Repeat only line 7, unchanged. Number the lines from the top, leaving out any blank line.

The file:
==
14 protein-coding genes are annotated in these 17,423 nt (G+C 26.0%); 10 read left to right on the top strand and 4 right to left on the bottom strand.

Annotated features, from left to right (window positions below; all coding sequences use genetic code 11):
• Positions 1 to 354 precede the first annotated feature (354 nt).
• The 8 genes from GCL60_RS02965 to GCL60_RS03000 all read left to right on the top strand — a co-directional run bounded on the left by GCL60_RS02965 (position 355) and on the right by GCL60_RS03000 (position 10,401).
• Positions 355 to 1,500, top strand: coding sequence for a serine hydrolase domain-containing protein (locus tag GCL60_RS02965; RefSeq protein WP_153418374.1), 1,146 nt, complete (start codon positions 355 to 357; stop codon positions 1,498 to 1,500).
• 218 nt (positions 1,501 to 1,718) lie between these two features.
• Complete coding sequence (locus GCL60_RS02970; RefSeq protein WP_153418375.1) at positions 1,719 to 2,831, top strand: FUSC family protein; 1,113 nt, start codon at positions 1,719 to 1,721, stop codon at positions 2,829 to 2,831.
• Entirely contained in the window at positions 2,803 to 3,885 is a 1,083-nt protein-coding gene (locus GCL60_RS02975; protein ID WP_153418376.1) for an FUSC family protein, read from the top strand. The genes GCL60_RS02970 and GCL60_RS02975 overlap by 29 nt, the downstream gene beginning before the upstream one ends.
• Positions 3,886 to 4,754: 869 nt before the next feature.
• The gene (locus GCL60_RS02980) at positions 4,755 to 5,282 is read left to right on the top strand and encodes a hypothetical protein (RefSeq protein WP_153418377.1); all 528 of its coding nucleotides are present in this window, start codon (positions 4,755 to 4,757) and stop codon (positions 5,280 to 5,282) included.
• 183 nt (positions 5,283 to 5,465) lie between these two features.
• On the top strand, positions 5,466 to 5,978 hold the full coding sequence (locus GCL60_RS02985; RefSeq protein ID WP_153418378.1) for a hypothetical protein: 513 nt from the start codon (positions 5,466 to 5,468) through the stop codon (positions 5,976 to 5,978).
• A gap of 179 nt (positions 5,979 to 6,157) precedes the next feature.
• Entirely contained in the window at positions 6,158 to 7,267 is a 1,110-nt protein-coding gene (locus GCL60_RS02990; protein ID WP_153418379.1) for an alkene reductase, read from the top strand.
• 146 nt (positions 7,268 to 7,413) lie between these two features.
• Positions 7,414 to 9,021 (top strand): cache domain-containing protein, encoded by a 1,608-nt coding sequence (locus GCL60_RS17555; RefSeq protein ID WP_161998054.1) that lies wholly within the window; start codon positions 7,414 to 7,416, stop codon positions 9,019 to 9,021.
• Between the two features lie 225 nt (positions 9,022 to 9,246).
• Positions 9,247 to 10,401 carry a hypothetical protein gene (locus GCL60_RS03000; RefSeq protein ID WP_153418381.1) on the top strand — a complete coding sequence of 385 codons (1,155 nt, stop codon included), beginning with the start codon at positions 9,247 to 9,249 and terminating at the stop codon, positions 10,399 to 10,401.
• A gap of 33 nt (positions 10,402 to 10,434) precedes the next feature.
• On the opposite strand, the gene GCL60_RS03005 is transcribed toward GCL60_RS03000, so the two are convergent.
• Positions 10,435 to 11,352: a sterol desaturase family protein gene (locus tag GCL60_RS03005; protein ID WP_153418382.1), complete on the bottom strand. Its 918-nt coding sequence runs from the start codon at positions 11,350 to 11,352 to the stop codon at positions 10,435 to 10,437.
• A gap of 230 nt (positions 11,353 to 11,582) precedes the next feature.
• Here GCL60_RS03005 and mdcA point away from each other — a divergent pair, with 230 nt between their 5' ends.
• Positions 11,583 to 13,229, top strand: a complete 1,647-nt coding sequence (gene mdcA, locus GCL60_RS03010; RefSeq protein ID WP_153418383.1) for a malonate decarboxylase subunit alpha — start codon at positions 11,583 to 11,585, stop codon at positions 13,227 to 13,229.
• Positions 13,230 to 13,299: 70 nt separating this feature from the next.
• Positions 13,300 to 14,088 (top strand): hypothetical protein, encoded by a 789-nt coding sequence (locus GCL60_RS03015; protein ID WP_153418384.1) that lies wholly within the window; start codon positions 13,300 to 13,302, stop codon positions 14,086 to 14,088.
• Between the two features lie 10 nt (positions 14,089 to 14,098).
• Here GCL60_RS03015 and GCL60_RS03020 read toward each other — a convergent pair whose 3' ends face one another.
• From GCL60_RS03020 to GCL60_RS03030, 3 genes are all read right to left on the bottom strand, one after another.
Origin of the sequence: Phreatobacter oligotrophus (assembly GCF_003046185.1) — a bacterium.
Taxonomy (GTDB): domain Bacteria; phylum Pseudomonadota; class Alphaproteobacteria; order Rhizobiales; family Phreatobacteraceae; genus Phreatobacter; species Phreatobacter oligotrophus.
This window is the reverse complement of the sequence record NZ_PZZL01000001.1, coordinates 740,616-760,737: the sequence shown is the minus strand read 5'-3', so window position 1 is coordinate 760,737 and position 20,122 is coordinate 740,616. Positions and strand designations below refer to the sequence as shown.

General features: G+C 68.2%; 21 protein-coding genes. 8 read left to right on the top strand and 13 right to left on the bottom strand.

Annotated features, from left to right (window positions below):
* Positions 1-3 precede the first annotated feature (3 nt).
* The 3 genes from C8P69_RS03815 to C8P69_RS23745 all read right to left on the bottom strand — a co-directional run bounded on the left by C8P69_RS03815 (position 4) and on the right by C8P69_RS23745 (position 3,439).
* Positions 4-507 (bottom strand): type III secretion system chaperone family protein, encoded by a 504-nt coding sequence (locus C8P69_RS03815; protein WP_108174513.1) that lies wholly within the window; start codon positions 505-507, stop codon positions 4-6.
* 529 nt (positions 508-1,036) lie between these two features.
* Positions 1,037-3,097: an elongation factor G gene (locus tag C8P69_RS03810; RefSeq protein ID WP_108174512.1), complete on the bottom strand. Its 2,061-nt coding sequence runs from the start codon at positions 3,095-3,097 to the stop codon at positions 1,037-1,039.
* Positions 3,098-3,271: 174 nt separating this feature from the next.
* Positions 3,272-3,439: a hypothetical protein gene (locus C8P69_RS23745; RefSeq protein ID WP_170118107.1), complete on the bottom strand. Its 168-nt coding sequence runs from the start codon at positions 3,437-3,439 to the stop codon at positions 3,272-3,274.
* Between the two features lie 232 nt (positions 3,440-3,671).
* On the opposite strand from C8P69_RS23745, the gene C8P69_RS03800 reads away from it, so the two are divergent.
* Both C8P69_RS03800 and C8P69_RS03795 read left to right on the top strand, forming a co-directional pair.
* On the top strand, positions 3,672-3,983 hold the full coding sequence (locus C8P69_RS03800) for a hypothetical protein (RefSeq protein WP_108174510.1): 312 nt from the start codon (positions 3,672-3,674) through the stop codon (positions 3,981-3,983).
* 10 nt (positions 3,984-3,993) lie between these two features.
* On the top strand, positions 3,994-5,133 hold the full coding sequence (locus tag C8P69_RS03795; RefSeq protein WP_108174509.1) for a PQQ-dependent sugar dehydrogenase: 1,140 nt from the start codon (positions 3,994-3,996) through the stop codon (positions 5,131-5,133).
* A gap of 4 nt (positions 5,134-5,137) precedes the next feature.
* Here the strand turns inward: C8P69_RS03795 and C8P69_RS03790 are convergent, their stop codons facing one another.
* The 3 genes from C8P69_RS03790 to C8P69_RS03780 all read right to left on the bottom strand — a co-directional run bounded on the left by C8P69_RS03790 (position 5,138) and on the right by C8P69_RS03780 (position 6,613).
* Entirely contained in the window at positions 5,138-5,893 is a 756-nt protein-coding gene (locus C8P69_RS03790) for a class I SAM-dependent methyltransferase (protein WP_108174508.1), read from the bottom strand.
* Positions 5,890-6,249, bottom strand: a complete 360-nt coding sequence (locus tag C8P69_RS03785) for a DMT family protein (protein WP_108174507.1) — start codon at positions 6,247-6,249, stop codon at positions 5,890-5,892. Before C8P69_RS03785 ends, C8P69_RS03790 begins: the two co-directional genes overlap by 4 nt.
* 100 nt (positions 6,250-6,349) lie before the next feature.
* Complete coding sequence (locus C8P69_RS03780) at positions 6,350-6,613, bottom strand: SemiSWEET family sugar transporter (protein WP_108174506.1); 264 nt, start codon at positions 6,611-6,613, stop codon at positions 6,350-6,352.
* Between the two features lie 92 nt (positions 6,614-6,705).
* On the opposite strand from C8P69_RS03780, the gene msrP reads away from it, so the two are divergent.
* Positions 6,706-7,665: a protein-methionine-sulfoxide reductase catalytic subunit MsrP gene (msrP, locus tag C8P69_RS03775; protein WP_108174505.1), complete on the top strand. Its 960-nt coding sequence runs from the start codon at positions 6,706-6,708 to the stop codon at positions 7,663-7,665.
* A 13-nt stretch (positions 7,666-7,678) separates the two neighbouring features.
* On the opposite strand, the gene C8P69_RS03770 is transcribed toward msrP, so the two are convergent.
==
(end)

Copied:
• Complete coding sequence (locus GCL60_RS02970; RefSeq protein WP_153418375.1) at positions 1,719 to 2,831, top strand: FUSC family protein; 1,113 nt, start codon at positions 1,719 to 1,721, stop codon at positions 2,829 to 2,831.